Blood and Chocolate Cupcakes

Sometime in the next week I’m going to try to get something on here about backyard butchering, vermiculture, or my wonderful washboard, but for now recipes with blood seem like the thing to do. I’ve spent a fair amount of time in the kitchen recently. Oh, and before the recipe– while we’re on the topic of my kitchen– I want to tangentially mention that the slug I found on a hike the other day is doing well. I just cleaned her temporary terrarium, made a new hiding structure out of a watermelon rind, and when I left she was munching lettuce. [A necessary tangent to this tangent: DO NOT EAT SLUGS RAW. Ever. Do not eat slugs without flushing their system. Do not eat slugs if you don’t know what you’re doing. More on safely cooking and eating slugs to come.]

Dinner time!

Dinner time!

Now, back to cupcakes. Serious business. These cupcakes are rich and chocolaty, fluffy, spicy, and altogether delicious. Once again, I used rooster blood that was allowed to coagulate, frozen, then blended to break up the clots.

Mmmmmm, chocolate!

Mmmmmm, chocolate!

Ingredients:

1/2 cup blood
3/4 cup flour
1/2 cup white sugar
1/2 cup brown sugar
pinch or two of salt
1/3 a cup of creamed coconut*
1/2 cup DAGOBA Organic Xocolatl Drinking Chocolate**
1/2 cup almond milk
1 tbsp vanilla extract
1 tsp baking powder
1/2 tsp baking soda
1 tsp cinnamon
1 tsp cloves
1/4 tsp paprika

 

*I used Aunt Patty’s Creamed Coconut, which is basically blended coconut. You can use coconut oil, but I think the flavor and texture of creamed coconut produces a better cupcake.

**I like using this hot chocolate mix because it has cinnamon, chili, and dark chocolate chips in it. You can use whatever chocolate powder you’d like, drink mix or otherwise, but if you’d like to substitute DAGOBA for something else, but keep the kick, add 1/4 tsp chili powder and one extra tsp of cinnamon. Feel free to be liberal with any chocolate chips you might want to incorporate.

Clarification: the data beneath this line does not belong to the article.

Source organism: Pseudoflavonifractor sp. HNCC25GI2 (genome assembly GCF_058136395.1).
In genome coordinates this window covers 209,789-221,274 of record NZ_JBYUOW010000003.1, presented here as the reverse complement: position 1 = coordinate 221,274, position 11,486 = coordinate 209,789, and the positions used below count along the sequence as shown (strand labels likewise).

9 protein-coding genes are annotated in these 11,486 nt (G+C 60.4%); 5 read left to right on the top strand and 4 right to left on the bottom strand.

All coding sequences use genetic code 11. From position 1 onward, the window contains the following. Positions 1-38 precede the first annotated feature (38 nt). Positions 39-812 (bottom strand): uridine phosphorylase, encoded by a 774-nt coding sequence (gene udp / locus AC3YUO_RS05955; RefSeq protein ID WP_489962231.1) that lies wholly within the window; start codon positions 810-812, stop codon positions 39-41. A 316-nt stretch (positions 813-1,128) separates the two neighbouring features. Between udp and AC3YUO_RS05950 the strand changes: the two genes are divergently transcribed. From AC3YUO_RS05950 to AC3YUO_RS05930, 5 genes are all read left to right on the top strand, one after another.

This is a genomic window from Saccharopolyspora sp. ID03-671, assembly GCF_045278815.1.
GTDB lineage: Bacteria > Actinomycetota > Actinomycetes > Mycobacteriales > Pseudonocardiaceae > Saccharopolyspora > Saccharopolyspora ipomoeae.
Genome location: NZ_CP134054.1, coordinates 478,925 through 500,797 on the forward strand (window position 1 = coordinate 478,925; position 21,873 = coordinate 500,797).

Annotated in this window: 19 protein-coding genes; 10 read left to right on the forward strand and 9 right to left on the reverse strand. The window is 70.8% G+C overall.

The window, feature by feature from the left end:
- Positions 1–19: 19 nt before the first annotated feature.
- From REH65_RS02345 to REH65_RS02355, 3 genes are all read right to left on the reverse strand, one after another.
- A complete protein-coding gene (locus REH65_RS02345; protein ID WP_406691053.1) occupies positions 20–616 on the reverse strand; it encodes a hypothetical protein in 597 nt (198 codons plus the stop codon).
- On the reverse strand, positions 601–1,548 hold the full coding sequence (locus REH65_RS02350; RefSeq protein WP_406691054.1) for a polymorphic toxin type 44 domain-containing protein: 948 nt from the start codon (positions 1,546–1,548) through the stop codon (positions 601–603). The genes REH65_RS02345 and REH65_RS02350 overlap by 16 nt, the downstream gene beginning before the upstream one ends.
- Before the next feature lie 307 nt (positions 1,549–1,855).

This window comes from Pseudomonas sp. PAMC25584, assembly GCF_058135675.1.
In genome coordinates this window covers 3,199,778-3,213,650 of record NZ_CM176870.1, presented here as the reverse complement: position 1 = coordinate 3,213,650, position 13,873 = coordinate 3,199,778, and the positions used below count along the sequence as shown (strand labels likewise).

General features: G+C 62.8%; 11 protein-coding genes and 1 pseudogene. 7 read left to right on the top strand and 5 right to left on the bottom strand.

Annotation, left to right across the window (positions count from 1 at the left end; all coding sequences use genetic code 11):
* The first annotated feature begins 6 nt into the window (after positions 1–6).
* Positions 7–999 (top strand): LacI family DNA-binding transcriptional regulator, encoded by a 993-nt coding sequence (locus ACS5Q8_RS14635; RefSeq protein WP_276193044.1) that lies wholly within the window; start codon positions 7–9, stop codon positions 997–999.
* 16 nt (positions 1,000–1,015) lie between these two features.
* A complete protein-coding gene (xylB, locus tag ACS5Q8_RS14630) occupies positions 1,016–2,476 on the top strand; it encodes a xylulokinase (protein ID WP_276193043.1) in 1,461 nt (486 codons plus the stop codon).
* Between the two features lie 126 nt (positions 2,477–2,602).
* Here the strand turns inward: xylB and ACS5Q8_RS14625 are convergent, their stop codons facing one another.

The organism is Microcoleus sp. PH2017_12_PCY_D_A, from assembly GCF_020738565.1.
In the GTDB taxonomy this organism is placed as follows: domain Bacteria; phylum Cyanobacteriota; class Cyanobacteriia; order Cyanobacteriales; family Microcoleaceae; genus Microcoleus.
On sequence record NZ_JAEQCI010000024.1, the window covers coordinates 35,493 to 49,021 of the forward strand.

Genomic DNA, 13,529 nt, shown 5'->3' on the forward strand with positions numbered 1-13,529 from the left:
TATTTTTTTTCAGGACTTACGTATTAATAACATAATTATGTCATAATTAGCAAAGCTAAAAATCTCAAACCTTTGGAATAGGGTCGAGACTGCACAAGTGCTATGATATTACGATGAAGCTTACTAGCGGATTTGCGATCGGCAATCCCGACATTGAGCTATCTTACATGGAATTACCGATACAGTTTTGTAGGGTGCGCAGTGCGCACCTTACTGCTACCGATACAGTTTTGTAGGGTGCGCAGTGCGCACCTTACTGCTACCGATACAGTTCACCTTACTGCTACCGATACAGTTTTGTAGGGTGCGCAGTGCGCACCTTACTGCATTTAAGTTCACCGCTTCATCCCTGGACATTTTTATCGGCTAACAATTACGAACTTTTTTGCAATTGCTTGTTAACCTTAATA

Aaron graciously showcasing DAGOBA's Organic Xocolatl Drinking Chocolate

Aaron graciously showcasing DAGOBA’s Organic Xocolatl Drinking Chocolate

Aunt Patty's Creamed Coconut

Aunt Patty’s Creamed Coconut

 

First, preheat your oven to 350 degrees. Over low heat, melt your creamed coconut, stirring frequently so it doesn’t burn. Next, combine all of the ingredients BESIDES the flour.

Now isn't that pretty?

Now isn’t that pretty?

Once everything is incorporated, add the flour slowly.

Even after mixing in the flour, your batter shouldn't be too thick.

Even after mixing in the flour, your batter shouldn’t be too thick.

Pour mixture into a cupcake pan. You can either grease your pan, or use cupcake liners. Personally, I used olive oil for grease since I didn’t have any liners. Bake for about twelve to fifteen minutes, let cool, and frost.

Me holding the cupcakes.

Me showcasing uncooked cupcakes.

Unfortunately, I didn’t take any pictures of the frosted cupcakes (as soon each cupcake was frosted, they somehow seemed to disappear). I made a chocolate frosting and garnished the cupcakes with raspberries.